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|Title:||Trypanosomal dihydrofolate reductase reveals natural antifolate resistance|
Thailand National Center for Genetic Engineering and Biotechnology
|Keywords:||Biochemistry, Genetics and Molecular Biology|
|Citation:||ACS Chemical Biology. Vol.6, No.9 (2011), 905-911|
|Abstract:||Dihydrofolate reductase (DHFR) is a potential drug target for Trypanosoma brucei, a human parasite, which is the causative agent for African sleeping sickness. No drug is available against this target, since none of the classical antifolates such as pyrimethamine (PYR), cycloguanil, or trimethoprim are effective as selective inhibitors of T. brucei DHFR (TbDHFR). In order to design effective drugs that target TbDHFR, co-crystal structures with bound antifolates were studied. On comparison with malarial Plasmodium falciparum DHFR (PfDHFR), the co-crystal structures of wild-type TbDHFR reveal greater structural similarities to a mutant PfDHFR causing antifolate resistance than the wild-type enzyme. TbDHFR imposes steric hindrance for rigid inhibitors like PYR around Thr86, which is equivalent to Ser108Asn of the malarial enzymes. In addition, a missing residue on TbDHFR active-site loop together with the presence of Ile51 widens its active site even further than the structural effect of Asn51Ile, which is observed in PfDHFR structures. The structural similarities are paralleled by the similarly poor affinities of the trypanosomal enzyme for rigid inhibitors. Mutations of TbDHFR at Thr86 resulted in 10-fold enhancement or 7-fold reduction in the rigid inhibitors affinities for Thr86Ser or Thr86Asn, respectively. The co-crystal structure of TbDHFR with a flexible antifolate WR99210 suggests that its greater affinity result from its ability to avoid such Thr86 clash and occupy the widened binding space similarly to what is observed in the PfDHFR structures. Natural resistance to antifolates of TbDHFR can therefore be explained, and potential antifolate chemotherapy of trypanosomiasis should be possible taking this into account. © 2011 American Chemical Society.|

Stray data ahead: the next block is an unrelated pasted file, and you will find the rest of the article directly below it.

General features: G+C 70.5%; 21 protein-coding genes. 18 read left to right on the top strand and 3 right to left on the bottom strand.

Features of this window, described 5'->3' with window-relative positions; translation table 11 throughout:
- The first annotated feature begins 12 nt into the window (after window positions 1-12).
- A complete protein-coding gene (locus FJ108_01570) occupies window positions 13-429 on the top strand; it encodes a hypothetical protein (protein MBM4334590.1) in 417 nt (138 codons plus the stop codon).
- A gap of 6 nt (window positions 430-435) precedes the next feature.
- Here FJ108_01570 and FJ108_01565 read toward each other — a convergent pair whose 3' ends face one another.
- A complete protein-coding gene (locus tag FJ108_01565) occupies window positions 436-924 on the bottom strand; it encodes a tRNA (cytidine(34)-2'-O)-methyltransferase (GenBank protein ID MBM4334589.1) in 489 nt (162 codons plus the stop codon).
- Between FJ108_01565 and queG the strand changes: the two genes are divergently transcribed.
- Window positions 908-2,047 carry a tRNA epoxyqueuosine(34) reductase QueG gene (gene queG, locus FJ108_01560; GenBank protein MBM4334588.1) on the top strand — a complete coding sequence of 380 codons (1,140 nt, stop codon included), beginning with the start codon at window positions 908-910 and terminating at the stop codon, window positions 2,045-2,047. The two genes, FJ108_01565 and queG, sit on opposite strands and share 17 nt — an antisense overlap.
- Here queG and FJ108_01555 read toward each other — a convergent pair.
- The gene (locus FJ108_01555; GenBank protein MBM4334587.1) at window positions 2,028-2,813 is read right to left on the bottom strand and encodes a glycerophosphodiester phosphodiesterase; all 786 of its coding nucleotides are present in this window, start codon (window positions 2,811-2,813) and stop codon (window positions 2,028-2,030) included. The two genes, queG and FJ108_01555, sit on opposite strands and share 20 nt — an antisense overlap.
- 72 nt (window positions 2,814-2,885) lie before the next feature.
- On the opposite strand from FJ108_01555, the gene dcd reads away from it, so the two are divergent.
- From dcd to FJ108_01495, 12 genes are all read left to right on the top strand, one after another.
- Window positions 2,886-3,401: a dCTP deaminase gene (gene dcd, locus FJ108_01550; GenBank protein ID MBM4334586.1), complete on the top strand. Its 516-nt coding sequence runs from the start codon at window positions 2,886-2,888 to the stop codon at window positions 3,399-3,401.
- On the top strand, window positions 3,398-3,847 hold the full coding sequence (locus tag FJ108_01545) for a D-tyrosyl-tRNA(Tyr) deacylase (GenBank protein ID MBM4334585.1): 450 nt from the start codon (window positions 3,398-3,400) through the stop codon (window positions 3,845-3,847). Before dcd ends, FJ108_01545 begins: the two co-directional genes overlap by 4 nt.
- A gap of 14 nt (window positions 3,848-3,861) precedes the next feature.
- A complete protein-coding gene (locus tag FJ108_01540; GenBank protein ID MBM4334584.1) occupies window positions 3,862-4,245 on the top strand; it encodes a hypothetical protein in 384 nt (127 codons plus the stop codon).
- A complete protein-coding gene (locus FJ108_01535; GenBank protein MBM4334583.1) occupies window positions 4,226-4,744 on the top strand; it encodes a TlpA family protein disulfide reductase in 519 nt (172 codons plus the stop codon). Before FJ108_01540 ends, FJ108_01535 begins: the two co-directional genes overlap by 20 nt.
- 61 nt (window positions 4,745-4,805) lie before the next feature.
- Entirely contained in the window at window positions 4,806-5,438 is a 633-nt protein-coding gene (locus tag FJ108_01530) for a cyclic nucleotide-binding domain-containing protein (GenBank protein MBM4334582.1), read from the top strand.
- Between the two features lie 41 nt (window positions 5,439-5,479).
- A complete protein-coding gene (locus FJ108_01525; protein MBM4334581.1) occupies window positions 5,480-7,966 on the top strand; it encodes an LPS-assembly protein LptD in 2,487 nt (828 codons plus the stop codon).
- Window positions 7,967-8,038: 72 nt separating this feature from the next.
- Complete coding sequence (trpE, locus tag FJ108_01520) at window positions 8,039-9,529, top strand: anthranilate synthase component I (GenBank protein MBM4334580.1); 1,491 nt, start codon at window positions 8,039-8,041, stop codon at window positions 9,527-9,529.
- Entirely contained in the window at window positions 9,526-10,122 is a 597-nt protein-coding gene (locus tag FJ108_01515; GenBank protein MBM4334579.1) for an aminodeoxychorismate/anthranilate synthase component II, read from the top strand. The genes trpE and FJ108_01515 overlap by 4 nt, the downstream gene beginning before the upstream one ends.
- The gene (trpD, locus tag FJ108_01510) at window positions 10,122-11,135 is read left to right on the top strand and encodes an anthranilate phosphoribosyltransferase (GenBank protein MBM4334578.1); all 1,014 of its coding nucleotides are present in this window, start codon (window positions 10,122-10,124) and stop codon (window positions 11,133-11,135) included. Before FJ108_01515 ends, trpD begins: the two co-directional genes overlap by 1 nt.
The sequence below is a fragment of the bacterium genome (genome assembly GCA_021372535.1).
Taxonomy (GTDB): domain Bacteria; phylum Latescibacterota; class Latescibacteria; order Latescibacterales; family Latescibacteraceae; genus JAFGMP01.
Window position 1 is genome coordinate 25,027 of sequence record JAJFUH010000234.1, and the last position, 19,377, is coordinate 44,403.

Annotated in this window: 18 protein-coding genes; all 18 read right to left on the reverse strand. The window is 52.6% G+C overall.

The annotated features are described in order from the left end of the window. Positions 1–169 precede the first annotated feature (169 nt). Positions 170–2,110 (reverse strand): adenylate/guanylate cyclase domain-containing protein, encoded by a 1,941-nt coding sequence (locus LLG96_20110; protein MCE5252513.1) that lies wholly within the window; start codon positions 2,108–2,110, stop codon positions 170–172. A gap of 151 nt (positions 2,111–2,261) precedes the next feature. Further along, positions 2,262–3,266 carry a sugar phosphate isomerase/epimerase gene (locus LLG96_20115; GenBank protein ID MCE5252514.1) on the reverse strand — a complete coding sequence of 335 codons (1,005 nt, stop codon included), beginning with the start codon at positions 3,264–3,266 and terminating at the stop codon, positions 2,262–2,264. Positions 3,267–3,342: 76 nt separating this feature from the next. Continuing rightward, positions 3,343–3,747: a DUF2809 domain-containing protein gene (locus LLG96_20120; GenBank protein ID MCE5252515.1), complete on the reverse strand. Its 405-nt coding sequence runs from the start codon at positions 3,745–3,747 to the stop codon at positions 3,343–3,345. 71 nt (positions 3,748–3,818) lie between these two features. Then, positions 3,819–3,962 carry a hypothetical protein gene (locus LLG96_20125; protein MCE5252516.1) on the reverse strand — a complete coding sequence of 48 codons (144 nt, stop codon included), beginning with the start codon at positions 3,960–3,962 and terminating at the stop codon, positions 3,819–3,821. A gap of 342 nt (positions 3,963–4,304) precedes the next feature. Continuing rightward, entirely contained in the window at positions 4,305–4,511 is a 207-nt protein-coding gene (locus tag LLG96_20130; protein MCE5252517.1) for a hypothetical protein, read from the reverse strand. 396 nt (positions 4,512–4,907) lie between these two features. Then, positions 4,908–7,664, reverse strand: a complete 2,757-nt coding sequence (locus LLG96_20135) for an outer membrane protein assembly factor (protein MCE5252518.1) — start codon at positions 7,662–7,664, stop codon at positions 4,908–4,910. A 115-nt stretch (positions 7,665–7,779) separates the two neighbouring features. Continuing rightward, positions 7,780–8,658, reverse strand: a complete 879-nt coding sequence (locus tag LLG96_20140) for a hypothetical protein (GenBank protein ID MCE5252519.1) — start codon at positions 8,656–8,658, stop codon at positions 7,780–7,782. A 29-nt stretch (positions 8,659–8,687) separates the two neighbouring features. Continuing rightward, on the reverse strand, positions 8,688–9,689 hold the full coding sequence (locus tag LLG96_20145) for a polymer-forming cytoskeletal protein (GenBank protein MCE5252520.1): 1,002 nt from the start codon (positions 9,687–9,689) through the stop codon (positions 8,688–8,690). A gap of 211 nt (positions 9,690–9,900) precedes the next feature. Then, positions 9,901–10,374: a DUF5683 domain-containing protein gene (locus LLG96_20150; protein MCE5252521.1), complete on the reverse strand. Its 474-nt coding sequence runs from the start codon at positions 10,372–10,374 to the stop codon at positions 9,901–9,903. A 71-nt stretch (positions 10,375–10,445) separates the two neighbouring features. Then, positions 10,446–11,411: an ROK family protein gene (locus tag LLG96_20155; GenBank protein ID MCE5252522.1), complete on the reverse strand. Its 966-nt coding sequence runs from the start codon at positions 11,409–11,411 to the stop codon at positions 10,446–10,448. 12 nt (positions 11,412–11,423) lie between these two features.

|Appears in Collections:||Scopus 2011-2015|
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